• Consulting function: we utilise this function primarily with my more experienced supervisees, who require more case and situation supervisionary assistance. Kilburgh & Diedrich (2007) identified several cognitive functions which we use as guidance when we are using this function within our supervision. These are: heightening self-awareness, improving self-care, greater self confidence, evidence informed practice (this we find particularly useful, as many practitioners have a blind spot when it comes to research and evidenced based practice), educational (this is an opportunity to practice and experiment in a safe environment), critical understanding, decision making, problem solving, and supporting self monitoring (Milne 2009 pgs173-74)

We choose not to employ the following within my model:

Counselling function: This is where a supervisor acts in a counselling role with supervisees in assisting their awareness with their own blind spots as well as when there is some kind of unconscious attachment to the client’s issue (Leddick 2001). The primary reason that we do not employ this function is that we believe that there must be clear boundaries in supervision and that there are three distinct roles we  have: therapist, supervisor, and teacher. These roles must be kept separate and distinct lest there be issues with professional boundaries which can cause difficulties for both ourselves as a supervisors and my supervisees (Inskipp & Proctor 2001 pg 7)

Integrated Developmental Model:

The Integrated Developmental Model of supervision holds that the supervisee is in a continual state of growth (Worthington, 1987 pg 188). This state of growth is often described in two types of metaphor: Organismic and Mechanical. Our preferred method of explanation is using the organismic metaphor, in that all organisms have a beginning, middle and end. The same is true for therapeutic and supervisionary relationships. There are three overriding structures identified in this model of supervision which we utilise in their totality (Stoltenberg & McNeill 1997 pg185):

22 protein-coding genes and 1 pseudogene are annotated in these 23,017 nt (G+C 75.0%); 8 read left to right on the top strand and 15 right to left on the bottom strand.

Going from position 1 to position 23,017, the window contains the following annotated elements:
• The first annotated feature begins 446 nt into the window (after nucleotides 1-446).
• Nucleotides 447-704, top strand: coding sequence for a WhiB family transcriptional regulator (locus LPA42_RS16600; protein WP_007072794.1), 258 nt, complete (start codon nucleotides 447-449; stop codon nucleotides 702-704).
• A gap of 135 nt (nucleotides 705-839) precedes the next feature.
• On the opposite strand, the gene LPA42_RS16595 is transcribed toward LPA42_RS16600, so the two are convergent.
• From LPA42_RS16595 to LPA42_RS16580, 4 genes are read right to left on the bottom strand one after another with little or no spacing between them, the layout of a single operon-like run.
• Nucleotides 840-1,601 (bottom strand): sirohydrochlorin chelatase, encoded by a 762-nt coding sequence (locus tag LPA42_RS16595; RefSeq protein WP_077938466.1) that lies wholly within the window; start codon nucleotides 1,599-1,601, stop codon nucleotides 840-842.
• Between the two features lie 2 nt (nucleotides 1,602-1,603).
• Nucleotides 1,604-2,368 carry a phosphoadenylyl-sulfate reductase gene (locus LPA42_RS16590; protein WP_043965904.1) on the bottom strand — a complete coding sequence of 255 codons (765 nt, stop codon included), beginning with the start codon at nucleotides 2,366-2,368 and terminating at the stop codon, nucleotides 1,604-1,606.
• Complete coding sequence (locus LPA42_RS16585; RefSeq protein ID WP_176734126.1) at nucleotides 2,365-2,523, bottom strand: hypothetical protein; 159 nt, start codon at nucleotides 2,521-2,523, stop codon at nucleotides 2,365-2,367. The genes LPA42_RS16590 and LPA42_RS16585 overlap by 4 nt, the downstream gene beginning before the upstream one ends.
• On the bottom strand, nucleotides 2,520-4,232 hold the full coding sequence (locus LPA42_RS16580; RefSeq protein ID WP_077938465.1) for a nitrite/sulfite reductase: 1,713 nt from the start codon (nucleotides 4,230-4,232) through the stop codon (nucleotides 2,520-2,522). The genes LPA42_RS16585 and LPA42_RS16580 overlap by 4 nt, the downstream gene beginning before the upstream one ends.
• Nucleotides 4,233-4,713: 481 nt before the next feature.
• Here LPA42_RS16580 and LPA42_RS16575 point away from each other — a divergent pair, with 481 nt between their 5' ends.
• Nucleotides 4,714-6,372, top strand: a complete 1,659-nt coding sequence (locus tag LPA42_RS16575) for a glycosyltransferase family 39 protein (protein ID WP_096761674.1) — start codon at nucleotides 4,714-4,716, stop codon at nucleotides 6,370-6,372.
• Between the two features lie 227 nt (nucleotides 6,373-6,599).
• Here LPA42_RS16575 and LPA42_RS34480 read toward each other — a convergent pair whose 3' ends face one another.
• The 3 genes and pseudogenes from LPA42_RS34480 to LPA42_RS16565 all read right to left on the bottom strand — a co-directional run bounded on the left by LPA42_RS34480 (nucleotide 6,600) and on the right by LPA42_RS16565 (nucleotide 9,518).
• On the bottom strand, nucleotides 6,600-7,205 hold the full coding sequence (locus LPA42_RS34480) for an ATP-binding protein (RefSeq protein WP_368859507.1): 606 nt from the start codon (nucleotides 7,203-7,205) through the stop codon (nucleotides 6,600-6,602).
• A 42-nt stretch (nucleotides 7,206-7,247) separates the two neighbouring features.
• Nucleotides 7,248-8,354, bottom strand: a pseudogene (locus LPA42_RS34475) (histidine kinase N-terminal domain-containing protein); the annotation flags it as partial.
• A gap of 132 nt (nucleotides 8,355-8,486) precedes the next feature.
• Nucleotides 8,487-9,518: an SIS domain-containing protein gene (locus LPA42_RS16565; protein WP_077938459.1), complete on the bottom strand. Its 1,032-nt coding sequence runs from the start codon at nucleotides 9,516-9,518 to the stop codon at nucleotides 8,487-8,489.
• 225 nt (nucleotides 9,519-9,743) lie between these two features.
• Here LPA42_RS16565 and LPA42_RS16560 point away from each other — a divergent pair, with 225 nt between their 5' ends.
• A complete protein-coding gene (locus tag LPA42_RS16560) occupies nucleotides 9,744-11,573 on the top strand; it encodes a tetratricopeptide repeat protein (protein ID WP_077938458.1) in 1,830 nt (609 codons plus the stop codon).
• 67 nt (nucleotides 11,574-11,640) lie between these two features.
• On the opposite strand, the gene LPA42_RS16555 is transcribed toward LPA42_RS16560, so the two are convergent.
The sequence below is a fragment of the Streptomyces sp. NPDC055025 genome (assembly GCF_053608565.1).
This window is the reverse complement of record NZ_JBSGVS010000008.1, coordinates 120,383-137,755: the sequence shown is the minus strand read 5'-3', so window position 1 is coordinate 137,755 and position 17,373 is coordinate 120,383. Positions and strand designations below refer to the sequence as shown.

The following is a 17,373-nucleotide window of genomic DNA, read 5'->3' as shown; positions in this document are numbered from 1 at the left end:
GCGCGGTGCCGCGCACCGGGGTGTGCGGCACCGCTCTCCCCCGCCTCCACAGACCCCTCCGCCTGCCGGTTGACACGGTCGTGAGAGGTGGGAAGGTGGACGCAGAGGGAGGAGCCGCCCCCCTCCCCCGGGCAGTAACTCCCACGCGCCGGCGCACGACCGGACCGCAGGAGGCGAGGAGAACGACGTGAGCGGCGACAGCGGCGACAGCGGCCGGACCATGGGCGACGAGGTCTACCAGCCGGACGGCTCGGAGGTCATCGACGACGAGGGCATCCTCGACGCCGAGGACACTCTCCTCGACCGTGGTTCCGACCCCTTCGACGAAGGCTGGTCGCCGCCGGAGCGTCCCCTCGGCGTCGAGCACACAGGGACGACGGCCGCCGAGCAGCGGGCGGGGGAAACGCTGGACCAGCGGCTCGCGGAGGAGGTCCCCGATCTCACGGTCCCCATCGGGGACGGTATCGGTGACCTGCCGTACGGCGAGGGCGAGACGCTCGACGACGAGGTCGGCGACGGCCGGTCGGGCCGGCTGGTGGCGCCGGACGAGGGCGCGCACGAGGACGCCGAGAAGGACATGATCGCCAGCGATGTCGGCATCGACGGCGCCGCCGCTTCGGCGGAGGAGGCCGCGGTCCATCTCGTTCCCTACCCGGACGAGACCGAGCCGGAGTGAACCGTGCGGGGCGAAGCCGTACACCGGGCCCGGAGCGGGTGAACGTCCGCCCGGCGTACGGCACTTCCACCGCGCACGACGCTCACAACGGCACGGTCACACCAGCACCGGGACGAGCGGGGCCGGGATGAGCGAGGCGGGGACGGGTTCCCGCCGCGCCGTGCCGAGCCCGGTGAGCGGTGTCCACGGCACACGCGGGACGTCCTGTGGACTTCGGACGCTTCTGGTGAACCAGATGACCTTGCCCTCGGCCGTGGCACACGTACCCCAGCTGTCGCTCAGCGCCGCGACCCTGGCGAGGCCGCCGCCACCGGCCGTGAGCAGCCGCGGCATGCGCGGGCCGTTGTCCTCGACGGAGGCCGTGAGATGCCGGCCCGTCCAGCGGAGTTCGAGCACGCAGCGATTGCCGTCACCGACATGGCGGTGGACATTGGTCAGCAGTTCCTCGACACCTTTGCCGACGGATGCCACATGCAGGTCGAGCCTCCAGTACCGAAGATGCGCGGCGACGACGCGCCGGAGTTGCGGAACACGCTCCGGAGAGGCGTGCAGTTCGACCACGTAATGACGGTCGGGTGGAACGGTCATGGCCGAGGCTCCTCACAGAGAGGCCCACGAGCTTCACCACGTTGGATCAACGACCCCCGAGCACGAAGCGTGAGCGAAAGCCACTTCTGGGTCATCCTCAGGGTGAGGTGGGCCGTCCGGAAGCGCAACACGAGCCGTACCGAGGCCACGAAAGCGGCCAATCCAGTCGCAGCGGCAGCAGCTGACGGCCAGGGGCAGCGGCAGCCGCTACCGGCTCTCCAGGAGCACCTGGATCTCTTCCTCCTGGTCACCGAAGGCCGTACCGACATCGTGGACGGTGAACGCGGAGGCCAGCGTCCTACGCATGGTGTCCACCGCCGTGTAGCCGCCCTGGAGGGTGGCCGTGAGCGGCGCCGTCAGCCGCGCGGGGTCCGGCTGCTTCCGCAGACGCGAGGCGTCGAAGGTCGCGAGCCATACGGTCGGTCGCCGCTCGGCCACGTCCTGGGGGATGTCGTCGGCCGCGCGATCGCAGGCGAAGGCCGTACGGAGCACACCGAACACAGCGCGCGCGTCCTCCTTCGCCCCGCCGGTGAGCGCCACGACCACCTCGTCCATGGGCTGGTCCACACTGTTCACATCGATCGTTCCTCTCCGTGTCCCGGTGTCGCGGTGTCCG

• Motivation: This is a key component of both therapeutic and supervisionary relationships. It is essential that we discover whether the supervisee is extrinsically or intrinsically motivated as well as whether the supervisee is has a preference of being a toward or away from person (Biddle & Brookhouse 2005 pg 22-23). Within our model, we endeavour to help our supervisees become more intrinsically motivated to the work that they do with clients. By this we mean that they derive their motivation for their work from inside themselves (eg a desire to help people that comes from within)rather than from external factors (ie client’s gratitude or financial compensation only). Also, we endeavour to help supervisees work toward successful outcomes rather than away from potential failures. This idea dovetails particularly well with the aspects of solution focused supervision which we employ, as Solution Focused work tends to focus on outcomes.
  • Self and/or other awareness: Within this function, we use various tools with our supervisees, including, but not limited to looking at intervention skills, assessment techniques and interpersonal assessment (Stoltenberg et al 1998 pg5) The importance of being aware of one’s own processes within the therapeutic alliance cannot be overstated, likewise it is necessary for the supervisee to be aware of the client and his/her ecological systems.